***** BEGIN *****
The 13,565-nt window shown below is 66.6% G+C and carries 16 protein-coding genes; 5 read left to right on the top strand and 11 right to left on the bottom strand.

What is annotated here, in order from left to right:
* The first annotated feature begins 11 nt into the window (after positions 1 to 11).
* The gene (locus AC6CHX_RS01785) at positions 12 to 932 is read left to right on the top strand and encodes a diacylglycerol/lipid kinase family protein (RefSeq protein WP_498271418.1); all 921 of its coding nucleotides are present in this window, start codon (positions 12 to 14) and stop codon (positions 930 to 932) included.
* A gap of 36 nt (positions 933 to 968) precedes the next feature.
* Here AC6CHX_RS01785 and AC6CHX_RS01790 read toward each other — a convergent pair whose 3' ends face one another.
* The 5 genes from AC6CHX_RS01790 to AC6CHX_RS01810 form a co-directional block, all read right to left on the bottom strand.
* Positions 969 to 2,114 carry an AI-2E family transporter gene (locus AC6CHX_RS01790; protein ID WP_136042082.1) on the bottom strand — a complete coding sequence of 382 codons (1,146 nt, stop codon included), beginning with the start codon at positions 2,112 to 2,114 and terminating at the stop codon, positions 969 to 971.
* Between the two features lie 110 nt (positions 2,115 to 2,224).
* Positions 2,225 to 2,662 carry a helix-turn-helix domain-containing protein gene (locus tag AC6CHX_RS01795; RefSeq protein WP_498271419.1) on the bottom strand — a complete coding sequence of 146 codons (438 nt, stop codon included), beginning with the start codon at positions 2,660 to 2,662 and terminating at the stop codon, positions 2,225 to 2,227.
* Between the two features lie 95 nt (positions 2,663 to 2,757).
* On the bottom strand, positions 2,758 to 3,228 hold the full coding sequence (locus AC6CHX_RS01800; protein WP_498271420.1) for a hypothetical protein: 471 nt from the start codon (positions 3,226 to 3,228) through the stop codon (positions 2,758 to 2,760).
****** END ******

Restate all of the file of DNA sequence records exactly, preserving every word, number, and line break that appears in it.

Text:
The 13,565-nt window shown below is 66.6% G+C and carries 16 protein-coding genes; 5 read left to right on the top strand and 11 right to left on the bottom strand.

What is annotated here, in order from left to right:
* The first annotated feature begins 11 nt into the window (after positions 1 to 11).
* The gene (locus AC6CHX_RS01785) at positions 12 to 932 is read left to right on the top strand and encodes a diacylglycerol/lipid kinase family protein (RefSeq protein WP_498271418.1); all 921 of its coding nucleotides are present in this window, start codon (positions 12 to 14) and stop codon (positions 930 to 932) included.
* A gap of 36 nt (positions 933 to 968) precedes the next feature.
* Here AC6CHX_RS01785 and AC6CHX_RS01790 read toward each other — a convergent pair whose 3' ends face one another.
* The 5 genes from AC6CHX_RS01790 to AC6CHX_RS01810 form a co-directional block, all read right to left on the bottom strand.
* Positions 969 to 2,114 carry an AI-2E family transporter gene (locus AC6CHX_RS01790; protein ID WP_136042082.1) on the bottom strand — a complete coding sequence of 382 codons (1,146 nt, stop codon included), beginning with the start codon at positions 2,112 to 2,114 and terminating at the stop codon, positions 969 to 971.
* Between the two features lie 110 nt (positions 2,115 to 2,224).
* Positions 2,225 to 2,662 carry a helix-turn-helix domain-containing protein gene (locus tag AC6CHX_RS01795; RefSeq protein WP_498271419.1) on the bottom strand — a complete coding sequence of 146 codons (438 nt, stop codon included), beginning with the start codon at positions 2,660 to 2,662 and terminating at the stop codon, positions 2,225 to 2,227.
* Between the two features lie 95 nt (positions 2,663 to 2,757).
* On the bottom strand, positions 2,758 to 3,228 hold the full coding sequence (locus AC6CHX_RS01800; protein WP_498271420.1) for a hypothetical protein: 471 nt from the start codon (positions 3,226 to 3,228) through the stop codon (positions 2,758 to 2,760).